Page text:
Have you seen the cost of chicken feed lately?!? Not to mention any produce at the grocery store. If you're anything like me, you're always looking for ways to cut costs.
So I thought I'd share this post on how to grow lentil sprouts.
This post is about sprouting lentils for your family's lentil recipes as well as for adding to your homemade chicken feed.
Estimated reading time: 6 minutes
So I LOVE green lentils, red lentils, and brown lentils too. They're cheap, delicious, and pack a nutrition punch!
That's why lentils are one of the items we buy in bulk to stock our prepper pantry.
I often add a cup of lentils to replace beans in our soups and stews. And why I created this turmeric lentil soup recipe.
And I love the earthy flavor and crunchy texture of lentil sprouts (and bean sprouts too.)
If you want to reduce the cost of your chicken feed and provide your chickens with an extra burst of nutrients, start sprouting your own healthy legumes and grains like these sprouted lentils.
They are so easy to grow at home in mason jars. And they store well in the fridge for up to a week once sprouted.
They're also a great way to provide a nutrient-dense fresh greens, especially throughout the winter, for people and chickens alike.
Raw lentil sprouts are low in fat and have many nutritional benefits.
Lentil Sprouts for Chickens
A cup of sprouts is an excellent source of protein, zinc, magnesium, iron, potassium, b Vitamins, and antioxidants. Adding a few cups; of lentil sprouts to your chicken's weekly diet can help you stick to your homestead budget goals too.
When you germinate seeds, the nutrient level can be increased by as much as 300% Plus you can get a pound of lentils for around $1, making them an incredibly cheap addition and treat for your little egg producers!
WARNING: please remember that uncooked or unsprouted lentils can be toxic to your chickens.
Supplies for Sprouting Lentils
- 16 oz. Mason Jars
- ½ cup dried lentils
- Mason jar ring
- Sprouting lid
You can purchase sprouting lids online.
Or you can make your own sprouting lids using mesh or plastic canvas for just pennies.
Or you can purchase a whole sprouting setup if you don’t already have a big collection of mason jars and sprouting lids.
How to Grow Lentil Sprouts in a Mason Jar
There are several ways to sprout lentils, depending on the amount of sprouts you want and the supplies you have on hand.
We've used a wide mouth mason jar without a sprouting lid.
I used a paper coffee filter instead of a wide mouth mason jar lid. And then held it in place with a rubber band.
Pour dry lentils into the mason jar.
Cover completely with clean water and replace the lid.
Allow your lentils to soak all day or overnight.
Flip the jar over the sink and allow it to drain, you may need to move it around a bit to different tilts so it can drain properly.
Sit the jar in a warm spot out of direct sunlight.
2-3 times a day run cool water over the lentils to rinse them and then drain them well to remove excess water and prevent mold growth during the germination process.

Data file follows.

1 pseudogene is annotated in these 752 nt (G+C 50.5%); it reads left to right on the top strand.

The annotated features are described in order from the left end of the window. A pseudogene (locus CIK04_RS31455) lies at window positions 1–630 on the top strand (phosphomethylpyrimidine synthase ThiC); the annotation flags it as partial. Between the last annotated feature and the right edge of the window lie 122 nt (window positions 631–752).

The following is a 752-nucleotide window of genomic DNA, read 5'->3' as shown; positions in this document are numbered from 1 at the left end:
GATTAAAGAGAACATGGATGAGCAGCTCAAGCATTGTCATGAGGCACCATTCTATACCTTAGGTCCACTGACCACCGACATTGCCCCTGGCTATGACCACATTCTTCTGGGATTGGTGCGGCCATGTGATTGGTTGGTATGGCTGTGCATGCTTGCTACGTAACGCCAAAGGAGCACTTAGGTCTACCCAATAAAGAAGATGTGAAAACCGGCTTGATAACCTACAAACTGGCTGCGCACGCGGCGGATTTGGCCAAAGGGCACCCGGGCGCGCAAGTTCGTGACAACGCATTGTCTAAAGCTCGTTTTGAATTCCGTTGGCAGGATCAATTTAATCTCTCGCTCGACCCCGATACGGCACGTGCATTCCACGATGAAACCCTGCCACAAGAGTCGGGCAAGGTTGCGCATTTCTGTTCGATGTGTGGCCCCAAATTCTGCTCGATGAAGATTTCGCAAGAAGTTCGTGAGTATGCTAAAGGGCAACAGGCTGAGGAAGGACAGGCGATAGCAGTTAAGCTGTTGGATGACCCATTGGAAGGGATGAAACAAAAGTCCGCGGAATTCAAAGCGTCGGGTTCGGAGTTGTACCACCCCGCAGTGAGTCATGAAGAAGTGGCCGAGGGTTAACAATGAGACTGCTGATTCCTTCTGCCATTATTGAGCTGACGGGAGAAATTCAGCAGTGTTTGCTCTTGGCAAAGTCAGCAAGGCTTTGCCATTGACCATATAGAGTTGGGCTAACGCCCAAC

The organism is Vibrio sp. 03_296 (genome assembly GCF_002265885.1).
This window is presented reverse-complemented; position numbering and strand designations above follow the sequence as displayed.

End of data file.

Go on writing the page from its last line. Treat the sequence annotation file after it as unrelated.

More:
Once the sprouting jar is full, transfer the jar to the refrigerator, and you can keep them for up to a week.
How Many Lentil Sprouts?
You can either half or double the number of lentils.
Use a wide-mouth mason jar or any other smaller glass jar.
You could even use a sprouting mat or multiple jars to increase the amount based on the size of your flock or family.
I recommend sprouting a jar and then starting another one 3 - 4 days later, rotating this way to keep your flock and family in the green, so to speak.
FAQs on how to grow lentil sprouts
Here's a look at the questions we often get on growing tiny sprouts at home.
How long does the sprouting process take?
This depends on several things, including the variety of lentils, indoor temperature, time of year, and light. It usually takes us about 4-5 days to sprout fully. However, my daughter says that we once grew sprouts indoors in 2-3 days. But that might have been our mustard seed sprouts...
Can I sprout the regular lentils I buy from the health food stores?
Yes. We have had success with growing raw sprouts from dry lentils and also from a pack of special sprouting seeds. So give lentils and lentil seeds a try.
We have had great luck growing kidney beans and growing black beans indoors over the winter, I'm up for trying it. (I'm also going to give mung beans a try although Dan says he won't eat them.)
What happens if I forget to rinse the sprouts?
You could end up with moldy sprouts. Check them carefully, rinse them thoroughly with cold water.
I don't have a sprouting lid or a quart jar. What should I do?
No problem. Use any clean glass jar. Then you can use a damp paper towel or paper coffee filter and rubber band instead of the lid. You could even use cheesecloth, but the key is good air circulation.
I found that the coffee filter gave better results. Maybe it had better air circulation.
How should I store my sprouts?
We use a plastic container with air holes -I think it had store-bought berries in it at one time. Otherwise, I found the sprouts get pretty moldy.
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